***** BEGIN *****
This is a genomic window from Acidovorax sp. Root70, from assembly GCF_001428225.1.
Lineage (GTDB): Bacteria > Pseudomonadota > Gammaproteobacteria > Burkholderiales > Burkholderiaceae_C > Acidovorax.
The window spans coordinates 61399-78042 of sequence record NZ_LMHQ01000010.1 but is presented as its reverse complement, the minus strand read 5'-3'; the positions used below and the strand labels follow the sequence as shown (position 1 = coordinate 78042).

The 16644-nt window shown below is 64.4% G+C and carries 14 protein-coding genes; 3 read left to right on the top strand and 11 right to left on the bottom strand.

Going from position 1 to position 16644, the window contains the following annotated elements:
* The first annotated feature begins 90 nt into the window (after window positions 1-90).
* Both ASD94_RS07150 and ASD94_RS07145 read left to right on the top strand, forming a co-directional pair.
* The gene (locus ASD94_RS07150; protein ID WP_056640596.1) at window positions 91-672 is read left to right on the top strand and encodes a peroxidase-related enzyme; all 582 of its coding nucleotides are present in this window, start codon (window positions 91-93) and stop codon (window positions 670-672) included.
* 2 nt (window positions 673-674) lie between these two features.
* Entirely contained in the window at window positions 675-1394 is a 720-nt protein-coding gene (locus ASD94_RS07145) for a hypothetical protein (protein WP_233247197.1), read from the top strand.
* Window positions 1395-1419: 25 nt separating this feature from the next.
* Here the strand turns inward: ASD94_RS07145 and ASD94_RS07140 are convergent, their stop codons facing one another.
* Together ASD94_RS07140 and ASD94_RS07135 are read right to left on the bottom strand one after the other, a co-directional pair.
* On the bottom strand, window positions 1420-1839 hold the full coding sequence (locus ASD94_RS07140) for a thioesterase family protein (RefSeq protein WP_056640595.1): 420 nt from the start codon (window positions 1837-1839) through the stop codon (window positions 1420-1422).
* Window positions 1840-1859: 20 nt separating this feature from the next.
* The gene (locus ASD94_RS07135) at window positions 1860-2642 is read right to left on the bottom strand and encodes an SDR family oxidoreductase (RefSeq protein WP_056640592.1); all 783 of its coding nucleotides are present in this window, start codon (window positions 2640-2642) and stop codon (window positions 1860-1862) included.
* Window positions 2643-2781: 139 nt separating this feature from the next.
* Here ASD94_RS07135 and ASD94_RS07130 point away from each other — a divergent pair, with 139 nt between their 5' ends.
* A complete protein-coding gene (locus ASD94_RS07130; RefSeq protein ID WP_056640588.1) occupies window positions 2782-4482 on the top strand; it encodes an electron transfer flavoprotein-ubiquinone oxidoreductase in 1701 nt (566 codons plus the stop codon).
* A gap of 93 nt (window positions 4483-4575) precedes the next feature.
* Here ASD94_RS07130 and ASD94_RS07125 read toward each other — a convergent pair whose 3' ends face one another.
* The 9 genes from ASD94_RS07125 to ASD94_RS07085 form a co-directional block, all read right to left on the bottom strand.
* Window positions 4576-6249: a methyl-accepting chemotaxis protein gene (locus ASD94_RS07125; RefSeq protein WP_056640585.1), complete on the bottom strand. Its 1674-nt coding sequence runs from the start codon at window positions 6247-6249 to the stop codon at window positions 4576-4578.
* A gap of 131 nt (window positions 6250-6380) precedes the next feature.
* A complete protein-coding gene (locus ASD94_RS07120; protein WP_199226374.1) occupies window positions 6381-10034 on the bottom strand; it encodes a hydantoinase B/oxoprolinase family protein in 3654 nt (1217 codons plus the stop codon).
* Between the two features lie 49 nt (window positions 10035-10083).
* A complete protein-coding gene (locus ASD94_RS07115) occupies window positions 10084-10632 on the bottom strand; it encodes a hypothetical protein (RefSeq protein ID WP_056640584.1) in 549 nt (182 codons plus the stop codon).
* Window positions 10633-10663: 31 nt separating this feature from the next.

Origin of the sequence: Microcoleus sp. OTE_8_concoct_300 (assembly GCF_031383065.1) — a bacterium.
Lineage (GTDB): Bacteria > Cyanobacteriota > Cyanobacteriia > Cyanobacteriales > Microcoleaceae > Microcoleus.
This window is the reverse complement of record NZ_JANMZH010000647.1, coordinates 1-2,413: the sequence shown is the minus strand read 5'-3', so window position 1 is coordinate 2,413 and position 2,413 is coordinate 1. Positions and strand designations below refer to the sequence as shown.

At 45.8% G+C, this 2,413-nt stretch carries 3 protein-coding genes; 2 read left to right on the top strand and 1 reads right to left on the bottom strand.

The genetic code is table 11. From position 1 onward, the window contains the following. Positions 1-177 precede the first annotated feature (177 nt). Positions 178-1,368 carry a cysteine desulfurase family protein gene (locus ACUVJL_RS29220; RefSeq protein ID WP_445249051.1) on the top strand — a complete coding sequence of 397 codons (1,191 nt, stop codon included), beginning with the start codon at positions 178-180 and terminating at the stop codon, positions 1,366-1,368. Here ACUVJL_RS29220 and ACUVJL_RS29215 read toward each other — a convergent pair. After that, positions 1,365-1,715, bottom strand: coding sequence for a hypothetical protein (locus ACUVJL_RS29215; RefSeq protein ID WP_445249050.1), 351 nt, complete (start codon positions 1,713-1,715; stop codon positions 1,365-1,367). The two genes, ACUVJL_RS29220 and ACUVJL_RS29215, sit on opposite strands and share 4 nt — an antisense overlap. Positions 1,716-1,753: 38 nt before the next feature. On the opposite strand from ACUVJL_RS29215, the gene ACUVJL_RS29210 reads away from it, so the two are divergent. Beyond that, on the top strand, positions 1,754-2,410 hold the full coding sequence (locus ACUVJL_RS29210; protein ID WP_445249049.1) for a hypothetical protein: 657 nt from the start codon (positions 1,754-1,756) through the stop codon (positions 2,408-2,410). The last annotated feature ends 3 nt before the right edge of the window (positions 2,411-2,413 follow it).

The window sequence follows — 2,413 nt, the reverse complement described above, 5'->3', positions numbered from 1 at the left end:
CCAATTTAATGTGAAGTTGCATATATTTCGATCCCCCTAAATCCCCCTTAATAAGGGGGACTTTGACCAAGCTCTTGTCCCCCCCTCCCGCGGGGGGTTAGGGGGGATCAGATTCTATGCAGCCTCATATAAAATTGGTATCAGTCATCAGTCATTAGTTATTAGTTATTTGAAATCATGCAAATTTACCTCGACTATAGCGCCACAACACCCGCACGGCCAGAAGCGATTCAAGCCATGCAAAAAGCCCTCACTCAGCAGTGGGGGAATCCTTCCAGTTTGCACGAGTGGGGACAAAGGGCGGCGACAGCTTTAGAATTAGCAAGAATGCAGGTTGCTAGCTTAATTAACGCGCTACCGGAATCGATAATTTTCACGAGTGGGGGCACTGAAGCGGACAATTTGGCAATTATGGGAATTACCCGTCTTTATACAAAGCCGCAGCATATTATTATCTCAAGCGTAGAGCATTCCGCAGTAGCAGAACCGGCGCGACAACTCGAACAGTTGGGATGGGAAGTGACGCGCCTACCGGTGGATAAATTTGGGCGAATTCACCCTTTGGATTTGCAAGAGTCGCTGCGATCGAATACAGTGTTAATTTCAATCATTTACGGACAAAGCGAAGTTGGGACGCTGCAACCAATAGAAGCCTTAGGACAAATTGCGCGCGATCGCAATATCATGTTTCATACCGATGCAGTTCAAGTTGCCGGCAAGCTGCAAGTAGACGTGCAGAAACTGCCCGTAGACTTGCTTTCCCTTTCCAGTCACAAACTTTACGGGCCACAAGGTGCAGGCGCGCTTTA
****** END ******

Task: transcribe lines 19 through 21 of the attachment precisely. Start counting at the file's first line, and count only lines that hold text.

* A complete protein-coding gene (locus ASD94_RS07130; RefSeq protein ID WP_056640588.1) occupies window positions 2782-4482 on the top strand; it encodes an electron transfer flavoprotein-ubiquinone oxidoreductase in 1701 nt (566 codons plus the stop codon).
* A gap of 93 nt (window positions 4483-4575) precedes the next feature.
* Here ASD94_RS07130 and ASD94_RS07125 read toward each other — a convergent pair whose 3' ends face one another.